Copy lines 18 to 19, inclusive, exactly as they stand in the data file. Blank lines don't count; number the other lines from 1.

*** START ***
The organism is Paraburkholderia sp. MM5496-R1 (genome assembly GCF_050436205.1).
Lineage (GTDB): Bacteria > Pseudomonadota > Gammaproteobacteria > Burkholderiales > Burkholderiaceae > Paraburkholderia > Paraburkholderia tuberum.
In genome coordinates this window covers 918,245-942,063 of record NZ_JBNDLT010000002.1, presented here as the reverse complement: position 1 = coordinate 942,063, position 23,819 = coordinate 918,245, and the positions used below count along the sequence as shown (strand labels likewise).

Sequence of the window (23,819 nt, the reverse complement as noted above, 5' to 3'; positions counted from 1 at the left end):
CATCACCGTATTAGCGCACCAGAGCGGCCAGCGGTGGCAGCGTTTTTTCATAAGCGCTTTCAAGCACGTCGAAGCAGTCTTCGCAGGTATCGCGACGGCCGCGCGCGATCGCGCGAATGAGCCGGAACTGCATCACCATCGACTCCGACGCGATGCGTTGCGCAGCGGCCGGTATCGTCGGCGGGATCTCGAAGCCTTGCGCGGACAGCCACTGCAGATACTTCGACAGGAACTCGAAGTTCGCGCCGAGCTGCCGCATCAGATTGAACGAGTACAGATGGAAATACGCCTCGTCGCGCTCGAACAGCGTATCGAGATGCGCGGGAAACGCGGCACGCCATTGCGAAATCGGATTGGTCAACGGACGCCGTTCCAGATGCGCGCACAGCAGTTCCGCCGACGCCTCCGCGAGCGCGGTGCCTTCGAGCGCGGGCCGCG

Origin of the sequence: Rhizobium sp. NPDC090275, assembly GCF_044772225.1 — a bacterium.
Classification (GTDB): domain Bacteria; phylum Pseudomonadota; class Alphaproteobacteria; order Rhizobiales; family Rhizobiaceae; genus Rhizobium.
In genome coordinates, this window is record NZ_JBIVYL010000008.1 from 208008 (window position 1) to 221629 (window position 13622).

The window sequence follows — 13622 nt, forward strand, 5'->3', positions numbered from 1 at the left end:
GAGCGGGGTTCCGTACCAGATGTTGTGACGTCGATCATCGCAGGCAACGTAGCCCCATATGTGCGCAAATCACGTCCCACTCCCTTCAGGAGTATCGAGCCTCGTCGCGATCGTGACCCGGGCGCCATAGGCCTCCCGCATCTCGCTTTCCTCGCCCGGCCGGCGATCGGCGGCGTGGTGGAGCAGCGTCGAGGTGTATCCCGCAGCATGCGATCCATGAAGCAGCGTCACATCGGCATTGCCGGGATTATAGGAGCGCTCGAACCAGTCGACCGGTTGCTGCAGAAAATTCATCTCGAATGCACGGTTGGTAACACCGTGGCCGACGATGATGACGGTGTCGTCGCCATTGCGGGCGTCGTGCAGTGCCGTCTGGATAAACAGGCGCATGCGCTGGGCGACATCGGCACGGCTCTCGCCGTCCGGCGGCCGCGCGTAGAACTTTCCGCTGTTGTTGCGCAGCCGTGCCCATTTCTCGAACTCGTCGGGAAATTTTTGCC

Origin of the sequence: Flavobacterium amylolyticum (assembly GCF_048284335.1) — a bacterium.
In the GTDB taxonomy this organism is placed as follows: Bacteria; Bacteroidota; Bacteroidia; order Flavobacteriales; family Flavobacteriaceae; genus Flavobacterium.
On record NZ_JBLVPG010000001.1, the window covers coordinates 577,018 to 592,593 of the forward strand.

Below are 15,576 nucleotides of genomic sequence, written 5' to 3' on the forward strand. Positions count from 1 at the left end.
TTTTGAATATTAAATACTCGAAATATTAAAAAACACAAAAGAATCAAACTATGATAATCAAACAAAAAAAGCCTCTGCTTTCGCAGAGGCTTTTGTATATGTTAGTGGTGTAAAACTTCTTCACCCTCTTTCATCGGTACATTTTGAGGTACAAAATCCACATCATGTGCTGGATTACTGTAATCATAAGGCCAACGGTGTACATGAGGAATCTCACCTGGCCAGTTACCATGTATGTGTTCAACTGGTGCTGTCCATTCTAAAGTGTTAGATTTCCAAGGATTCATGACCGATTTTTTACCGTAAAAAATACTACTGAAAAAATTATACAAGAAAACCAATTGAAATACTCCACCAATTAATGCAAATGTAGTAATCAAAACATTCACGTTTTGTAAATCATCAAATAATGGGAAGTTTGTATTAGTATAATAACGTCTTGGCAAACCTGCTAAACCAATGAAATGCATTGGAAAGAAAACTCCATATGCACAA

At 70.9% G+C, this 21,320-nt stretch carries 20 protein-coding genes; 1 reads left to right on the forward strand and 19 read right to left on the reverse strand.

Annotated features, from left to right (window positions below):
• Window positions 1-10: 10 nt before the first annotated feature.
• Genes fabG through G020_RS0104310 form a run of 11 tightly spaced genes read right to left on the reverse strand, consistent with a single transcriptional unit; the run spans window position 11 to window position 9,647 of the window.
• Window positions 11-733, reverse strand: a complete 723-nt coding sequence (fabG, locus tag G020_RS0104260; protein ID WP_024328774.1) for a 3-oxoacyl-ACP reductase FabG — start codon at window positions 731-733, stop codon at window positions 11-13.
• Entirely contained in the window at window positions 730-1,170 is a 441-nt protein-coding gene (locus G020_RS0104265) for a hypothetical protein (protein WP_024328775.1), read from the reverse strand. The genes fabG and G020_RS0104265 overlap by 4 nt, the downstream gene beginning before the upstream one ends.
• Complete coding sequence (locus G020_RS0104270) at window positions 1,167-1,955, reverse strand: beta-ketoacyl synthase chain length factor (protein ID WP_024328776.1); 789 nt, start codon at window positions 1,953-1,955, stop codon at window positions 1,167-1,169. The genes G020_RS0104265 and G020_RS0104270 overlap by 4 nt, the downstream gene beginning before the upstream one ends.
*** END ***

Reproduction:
• Window positions 1-10: 10 nt before the first annotated feature.
• Genes fabG through G020_RS0104310 form a run of 11 tightly spaced genes read right to left on the reverse strand, consistent with a single transcriptional unit; the run spans window position 11 to window position 9,647 of the window.